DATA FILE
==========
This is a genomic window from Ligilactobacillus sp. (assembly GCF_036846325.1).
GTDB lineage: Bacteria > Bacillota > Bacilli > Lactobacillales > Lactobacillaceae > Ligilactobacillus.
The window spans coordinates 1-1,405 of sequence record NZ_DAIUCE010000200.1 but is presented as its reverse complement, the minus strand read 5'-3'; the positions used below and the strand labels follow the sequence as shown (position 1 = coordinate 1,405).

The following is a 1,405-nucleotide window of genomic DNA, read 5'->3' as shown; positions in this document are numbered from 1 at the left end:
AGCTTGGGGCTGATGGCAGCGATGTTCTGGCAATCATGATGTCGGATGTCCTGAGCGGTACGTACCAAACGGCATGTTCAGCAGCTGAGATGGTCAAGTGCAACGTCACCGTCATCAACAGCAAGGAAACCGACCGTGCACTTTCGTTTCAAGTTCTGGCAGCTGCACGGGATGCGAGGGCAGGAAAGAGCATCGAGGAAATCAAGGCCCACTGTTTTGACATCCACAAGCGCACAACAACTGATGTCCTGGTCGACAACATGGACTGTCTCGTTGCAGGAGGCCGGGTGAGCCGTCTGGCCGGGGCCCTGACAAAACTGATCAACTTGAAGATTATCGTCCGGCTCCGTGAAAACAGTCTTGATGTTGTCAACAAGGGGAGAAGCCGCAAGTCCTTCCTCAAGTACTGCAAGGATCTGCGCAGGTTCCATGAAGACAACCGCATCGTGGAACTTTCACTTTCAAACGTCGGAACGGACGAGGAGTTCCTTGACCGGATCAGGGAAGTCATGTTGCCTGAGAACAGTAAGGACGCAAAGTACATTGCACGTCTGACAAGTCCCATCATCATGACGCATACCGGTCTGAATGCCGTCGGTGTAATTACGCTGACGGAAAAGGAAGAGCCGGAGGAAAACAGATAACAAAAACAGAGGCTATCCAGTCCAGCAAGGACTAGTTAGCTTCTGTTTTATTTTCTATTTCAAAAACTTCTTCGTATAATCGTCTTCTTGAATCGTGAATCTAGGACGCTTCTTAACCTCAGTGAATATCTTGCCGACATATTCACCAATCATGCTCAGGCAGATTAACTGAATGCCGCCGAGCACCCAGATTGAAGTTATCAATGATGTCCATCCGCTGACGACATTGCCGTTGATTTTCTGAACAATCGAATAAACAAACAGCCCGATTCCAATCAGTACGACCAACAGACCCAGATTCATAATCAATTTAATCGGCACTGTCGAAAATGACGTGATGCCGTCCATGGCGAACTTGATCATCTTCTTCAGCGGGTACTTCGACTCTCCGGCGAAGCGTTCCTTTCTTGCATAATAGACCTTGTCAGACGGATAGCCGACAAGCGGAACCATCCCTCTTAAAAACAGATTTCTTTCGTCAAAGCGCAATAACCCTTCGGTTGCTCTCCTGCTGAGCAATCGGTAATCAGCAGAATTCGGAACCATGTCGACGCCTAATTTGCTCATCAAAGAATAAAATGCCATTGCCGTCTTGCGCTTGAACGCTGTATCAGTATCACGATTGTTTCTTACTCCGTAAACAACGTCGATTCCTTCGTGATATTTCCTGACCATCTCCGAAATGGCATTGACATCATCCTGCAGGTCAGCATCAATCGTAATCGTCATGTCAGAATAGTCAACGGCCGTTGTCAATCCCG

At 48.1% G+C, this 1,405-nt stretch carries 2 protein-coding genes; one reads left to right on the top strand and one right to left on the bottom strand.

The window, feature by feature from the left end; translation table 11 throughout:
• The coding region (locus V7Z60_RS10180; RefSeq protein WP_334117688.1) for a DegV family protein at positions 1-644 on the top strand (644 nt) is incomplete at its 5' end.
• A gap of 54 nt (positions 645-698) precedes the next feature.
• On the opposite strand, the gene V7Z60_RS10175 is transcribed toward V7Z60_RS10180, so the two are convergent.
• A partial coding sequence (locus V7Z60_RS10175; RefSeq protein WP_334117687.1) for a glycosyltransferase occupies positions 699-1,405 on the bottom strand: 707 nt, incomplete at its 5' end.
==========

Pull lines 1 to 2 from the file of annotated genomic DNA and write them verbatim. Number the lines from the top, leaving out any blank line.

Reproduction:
This is a genomic window from Ligilactobacillus sp. (assembly GCF_036846325.1).
GTDB lineage: Bacteria > Bacillota > Bacilli > Lactobacillales > Lactobacillaceae > Ligilactobacillus.